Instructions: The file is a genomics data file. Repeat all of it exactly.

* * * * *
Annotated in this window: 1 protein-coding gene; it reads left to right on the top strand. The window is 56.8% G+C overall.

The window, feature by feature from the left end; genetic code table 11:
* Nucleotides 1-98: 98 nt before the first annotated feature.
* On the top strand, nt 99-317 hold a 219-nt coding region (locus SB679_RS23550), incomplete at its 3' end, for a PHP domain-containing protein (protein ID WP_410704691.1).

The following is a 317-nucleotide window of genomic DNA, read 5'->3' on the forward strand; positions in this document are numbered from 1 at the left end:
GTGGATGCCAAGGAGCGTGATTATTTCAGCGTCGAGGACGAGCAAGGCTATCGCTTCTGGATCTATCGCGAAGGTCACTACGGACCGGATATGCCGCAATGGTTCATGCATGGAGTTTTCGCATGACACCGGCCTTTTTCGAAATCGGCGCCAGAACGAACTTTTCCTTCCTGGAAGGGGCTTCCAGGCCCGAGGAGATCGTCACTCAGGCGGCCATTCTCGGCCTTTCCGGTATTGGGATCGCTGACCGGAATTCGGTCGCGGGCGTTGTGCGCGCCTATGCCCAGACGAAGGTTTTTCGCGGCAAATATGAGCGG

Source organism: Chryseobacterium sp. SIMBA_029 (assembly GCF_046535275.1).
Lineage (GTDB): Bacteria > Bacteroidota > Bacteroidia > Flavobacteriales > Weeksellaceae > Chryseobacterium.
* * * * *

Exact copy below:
Annotated in this window: 1 protein-coding gene; it reads left to right on the top strand. The window is 56.8% G+C overall.

The window, feature by feature from the left end; genetic code table 11:
* Nucleotides 1-98: 98 nt before the first annotated feature.
* On the top strand, nt 99-317 hold a 219-nt coding region (locus SB679_RS23550), incomplete at its 3' end, for a PHP domain-containing protein (protein ID WP_410704691.1).

The following is a 317-nucleotide window of genomic DNA, read 5'->3' on the forward strand; positions in this document are numbered from 1 at the left end:
GTGGATGCCAAGGAGCGTGATTATTTCAGCGTCGAGGACGAGCAAGGCTATCGCTTCTGGATCTATCGCGAAGGTCACTACGGACCGGATATGCCGCAATGGTTCATGCATGGAGTTTTCGCATGACACCGGCCTTTTTCGAAATCGGCGCCAGAACGAACTTTTCCTTCCTGGAAGGGGCTTCCAGGCCCGAGGAGATCGTCACTCAGGCGGCCATTCTCGGCCTTTCCGGTATTGGGATCGCTGACCGGAATTCGGTCGCGGGCGTTGTGCGCGCCTATGCCCAGACGAAGGTTTTTCGCGGCAAATATGAGCGG

Source organism: Chryseobacterium sp. SIMBA_029 (assembly GCF_046535275.1).
Lineage (GTDB): Bacteria > Bacteroidota > Bacteroidia > Flavobacteriales > Weeksellaceae > Chryseobacterium.